We have all encountered failure, be it failing a final exam, or a job interview. We're told that overcoming difficult obstacles will make a future success much sweeter.

But new researc...

"Sour-grape" vs "The grass is greener on the other side"

  • "The grass is always greener on the other side" suggests that people spend much of their time longing for things they don't have.
  • In Aesop's fable of "The Fox and the Grapes", the fox walked away from the grapes he desired because he could not reach it, concluding that the grapes were probably sour anyway. This tale teaches that failure can make future success appear less attractive.

In a study, people who see grass as greener on the other side predict higher happiness with future success. Participants that reacted like Aesop's fox would try to distance themselves from failure. It suggests that initial failure made people underestimate how good it would feel to succeed.

The “sour-grape effect”

Named after "The Fox and the Grapes", the sour-grape effect is a systematic tendency to downplay the value of unattainable goals and rewards. We underestimate our future happiness because we don't always know what we want, and adjust our desires to what appears within reach.

People will rather devalue a goal than devalue the self. It means that people could miss out on the chance to try again because what once seemed impossible might now be within reach.

About Consciousness

About Consciousness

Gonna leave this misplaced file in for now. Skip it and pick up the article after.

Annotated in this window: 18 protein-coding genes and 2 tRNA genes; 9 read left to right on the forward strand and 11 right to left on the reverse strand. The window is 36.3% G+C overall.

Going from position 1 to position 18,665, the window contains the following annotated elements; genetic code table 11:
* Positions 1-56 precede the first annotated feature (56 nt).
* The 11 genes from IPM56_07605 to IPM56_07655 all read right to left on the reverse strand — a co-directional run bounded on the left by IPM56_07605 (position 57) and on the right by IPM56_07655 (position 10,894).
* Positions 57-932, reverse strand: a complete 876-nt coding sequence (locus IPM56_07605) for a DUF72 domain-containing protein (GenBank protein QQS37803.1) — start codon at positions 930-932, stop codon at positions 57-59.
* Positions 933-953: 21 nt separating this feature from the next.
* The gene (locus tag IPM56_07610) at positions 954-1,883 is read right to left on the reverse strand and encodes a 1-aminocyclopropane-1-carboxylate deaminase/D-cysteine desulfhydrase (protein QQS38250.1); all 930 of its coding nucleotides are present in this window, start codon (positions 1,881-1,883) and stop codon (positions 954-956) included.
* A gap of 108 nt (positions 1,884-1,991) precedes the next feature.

Consciousness is everything you experience - taste, pain, love, feeling. Where these experiences come from is a mystery.

Many modern analytic philosophers of mind either d...

Searching For Physical Footprints

What is it about brain matter that gives rise to consciousness? In particular, the neuronal correlates of consciousness (NCC) - the minimal neuronal mechanisms jointly sufficient for any conscious experience.

Consider this question: What must happen in your brain for you to experience a toothache?

Neuronal Correlates of Consciousness (NCC)

The whole brain can be considered an NCC because it generates experience continually.

  • When parts of the cerebellum, the "little brain" underneath the back of the brain, are lost to a stroke or otherwise, patients may lose the ability to play the piano, for example.  But they never lose any aspect of their consciousness. This is because the cerebellum is almost wholly a feed-forward circuit. There are no complex feedback loops.